Guest post: Networks for Mangrove Protection in Costa Rica

(by Barbara Schroeter)

mangroves

Costa Rica is one of the world´s biodiversity hotspots. In the southern Pacific Cost of the country, the Golfo Dulce region contributes to a rich biodiversity thanks to mangrove and other wetland ecosystems. Mangroves are important for carbon storage, as they store up to five times more carbon than tropical forests which makes them important for combatting climate change. But mangroves also prevent soil erosion, protect the shorelines against storms, offer habitat for birds, mammals and sea animals and can be used by humans for recreation. In Costa Rica, mangroves are public property, but without clear guidelines how to be preserved and far from being valued as important by everyone.

To engage in mangrove conservation the Civil-Society Organisation (CSO) Fundación Neotrópica set up a Community Blue Carbon Project. Together with the local communities, mainly the fishermen, they promote conservation activities in wetlands. They recollect mangrove seeds and create nurseries, reforest the mangroves, monitor the survival rate and teach environmental education at schools and try to rise awareness in the communities to sensitize to the importance of mangroves and wetlands in general. This project is financed by national donor companies which stimulate voluntary compensations for carbon production of their respective clients.

We used Net-Map to investigate the network of this project. Particularly, we wanted to find out about the role of the CSO in the whole network. The results revealed about the CSO´s position and function that it is a multi-level boundary spanner, bringing together actors from the local, regional, national and international level to make the project work. The CSO is also a guarantor of power balance between the national and the local level supporting negotiations, communication and knowledge exchange between them. Finally, the CSO is a permanently engaged intermediary, as it is interested in a long term development and empowerment of the local people.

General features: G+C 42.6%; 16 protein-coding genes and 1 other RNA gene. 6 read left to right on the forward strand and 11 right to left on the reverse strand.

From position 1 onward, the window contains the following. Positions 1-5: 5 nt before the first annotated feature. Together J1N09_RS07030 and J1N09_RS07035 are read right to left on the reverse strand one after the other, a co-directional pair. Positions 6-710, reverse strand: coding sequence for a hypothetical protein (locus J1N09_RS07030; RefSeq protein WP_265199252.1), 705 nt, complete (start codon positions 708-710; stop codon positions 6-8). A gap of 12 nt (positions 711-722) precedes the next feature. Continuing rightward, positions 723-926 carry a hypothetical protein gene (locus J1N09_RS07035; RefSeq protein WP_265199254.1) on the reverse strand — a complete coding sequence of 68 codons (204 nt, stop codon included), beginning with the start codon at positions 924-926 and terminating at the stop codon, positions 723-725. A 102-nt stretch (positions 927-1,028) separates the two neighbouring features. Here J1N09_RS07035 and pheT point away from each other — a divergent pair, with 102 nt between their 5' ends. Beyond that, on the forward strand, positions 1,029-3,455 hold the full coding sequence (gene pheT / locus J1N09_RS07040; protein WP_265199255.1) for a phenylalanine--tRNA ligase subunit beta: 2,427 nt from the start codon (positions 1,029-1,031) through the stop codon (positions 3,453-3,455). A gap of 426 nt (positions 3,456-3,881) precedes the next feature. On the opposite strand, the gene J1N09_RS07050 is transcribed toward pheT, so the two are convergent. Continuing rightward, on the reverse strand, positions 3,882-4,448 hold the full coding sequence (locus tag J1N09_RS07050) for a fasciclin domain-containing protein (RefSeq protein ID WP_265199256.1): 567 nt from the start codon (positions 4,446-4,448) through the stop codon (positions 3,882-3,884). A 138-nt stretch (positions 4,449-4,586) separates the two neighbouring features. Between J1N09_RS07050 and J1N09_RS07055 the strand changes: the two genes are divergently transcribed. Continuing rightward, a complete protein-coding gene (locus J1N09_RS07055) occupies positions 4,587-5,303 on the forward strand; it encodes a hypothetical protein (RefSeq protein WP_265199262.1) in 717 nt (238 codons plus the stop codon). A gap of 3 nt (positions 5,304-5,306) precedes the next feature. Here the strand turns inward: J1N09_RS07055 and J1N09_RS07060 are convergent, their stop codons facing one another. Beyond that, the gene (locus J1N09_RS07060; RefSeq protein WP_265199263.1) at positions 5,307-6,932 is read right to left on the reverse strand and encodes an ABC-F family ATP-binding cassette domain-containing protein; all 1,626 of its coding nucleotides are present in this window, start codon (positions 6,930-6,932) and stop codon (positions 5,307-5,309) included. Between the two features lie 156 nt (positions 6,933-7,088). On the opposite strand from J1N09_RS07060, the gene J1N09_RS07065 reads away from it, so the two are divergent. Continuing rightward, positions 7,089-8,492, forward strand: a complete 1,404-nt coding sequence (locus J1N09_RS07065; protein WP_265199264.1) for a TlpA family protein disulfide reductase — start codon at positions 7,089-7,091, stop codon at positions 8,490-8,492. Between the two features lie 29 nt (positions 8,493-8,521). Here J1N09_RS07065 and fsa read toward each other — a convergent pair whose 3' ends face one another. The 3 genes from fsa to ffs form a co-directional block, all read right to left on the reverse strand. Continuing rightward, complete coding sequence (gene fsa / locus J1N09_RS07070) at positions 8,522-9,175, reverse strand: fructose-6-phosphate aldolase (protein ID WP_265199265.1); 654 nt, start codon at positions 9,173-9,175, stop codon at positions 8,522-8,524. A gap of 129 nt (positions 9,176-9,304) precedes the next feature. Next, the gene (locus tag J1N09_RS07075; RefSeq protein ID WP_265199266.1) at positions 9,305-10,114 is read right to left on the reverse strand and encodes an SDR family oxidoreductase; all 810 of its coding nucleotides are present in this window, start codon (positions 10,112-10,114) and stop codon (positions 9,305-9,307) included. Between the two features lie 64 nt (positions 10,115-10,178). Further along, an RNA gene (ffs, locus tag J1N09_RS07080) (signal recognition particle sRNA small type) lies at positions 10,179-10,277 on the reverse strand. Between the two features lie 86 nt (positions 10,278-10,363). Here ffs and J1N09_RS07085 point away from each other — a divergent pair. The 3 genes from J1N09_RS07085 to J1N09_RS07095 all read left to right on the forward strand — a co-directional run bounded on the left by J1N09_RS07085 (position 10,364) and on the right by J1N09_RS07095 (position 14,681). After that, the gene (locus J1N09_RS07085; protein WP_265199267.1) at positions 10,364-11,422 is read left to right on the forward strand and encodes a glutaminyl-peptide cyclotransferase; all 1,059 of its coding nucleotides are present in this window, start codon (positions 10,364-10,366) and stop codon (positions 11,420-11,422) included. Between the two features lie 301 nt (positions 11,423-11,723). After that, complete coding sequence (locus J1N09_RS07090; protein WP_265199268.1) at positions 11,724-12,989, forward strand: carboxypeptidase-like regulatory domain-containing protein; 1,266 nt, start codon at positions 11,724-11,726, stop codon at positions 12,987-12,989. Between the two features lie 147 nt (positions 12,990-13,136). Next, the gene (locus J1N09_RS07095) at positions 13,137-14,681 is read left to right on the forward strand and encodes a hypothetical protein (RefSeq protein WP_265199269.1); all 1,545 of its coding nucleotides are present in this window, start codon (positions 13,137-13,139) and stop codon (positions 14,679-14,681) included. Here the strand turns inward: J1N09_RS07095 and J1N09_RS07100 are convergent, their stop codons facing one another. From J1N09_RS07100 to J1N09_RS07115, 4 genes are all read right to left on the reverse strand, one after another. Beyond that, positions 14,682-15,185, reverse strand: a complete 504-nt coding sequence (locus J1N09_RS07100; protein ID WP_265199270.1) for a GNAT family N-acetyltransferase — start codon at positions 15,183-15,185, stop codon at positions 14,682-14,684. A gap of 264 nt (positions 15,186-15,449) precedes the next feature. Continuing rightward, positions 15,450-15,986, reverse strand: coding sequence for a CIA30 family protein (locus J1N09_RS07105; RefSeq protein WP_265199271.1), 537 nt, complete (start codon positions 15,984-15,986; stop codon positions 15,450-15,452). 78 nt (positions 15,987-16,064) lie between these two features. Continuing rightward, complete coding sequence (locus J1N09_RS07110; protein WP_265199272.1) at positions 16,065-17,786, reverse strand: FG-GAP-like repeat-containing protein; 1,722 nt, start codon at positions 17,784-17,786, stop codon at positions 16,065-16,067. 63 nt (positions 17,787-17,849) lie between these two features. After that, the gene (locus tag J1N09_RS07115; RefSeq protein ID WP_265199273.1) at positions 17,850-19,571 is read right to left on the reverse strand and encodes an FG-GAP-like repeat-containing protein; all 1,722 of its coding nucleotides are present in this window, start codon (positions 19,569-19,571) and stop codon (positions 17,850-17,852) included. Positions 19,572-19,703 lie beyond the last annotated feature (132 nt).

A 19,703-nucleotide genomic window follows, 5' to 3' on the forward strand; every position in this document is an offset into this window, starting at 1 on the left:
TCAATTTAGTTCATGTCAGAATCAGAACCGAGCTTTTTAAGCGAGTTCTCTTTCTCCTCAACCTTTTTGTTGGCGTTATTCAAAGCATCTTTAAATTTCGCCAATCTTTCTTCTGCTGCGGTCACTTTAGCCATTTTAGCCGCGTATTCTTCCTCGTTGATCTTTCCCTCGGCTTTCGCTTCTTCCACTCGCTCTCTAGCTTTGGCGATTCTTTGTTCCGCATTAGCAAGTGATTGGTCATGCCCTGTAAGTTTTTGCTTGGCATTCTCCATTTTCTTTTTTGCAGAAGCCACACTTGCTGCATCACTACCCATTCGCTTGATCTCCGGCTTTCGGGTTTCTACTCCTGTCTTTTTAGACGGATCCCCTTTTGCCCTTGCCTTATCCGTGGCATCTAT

These findings may help similar CSOs to reflect their organization structure and activities. If you want to find out more, check here:

Publication:

Schröter, B., et al. (2018): More than just linking the nodes: civil society actors as intermediaries in the design and implementation of payments for ecosystem services–the case of a blue carbon project in Costa Rica, Local Environment. https://doi.org/10.1080/13549839.2018.1460808

 

Foto: Mangrove nursery in Osa, Barbara Schroeter

 

Saving travel cost by Net-Mapping before you go

No-Fly-ZoneSaving cost and reducing travel are a big thing at the World Bank at the moment – as in many organizations. So while it was always requested to do your homework before going on a scoping mission, now this homework really has to be much more in-depth, everything you can squeeze out of your desk (research), do squeeze… It has to produce tangible outputs and prepare you as best you can to use your brief and costly time in the field wisely.

So we will pilot using Net-Map for this, sitting down with the project leader (based in DC) and maybe one or two colleagues who know the country and the sector well and to help them draw a map of the stakeholder situation as they see it. This will be a 3-4 hour meeting in our office – no plane ticket involved – a day or two of rough data analysis and visualization, then sharing the results (highlighting pain points and open questions) with colleagues on the ground in an online discussion.

It’s not a replacement for going to the field but it will help us get an in-depth first impression of the politics involved, help the project leader and experts structure their knowledge and share it and have something concrete to start the discussion with the people on the ground.

I will share how it goes and am curious if you have tried simmilar approaches. If you have, how have you dealt with the possible bias of the central perspective? How have you made the results easily approachable for the people on the ground and avoided that the first map was seen as the gospel? How have you dealt with open questions and guesswork?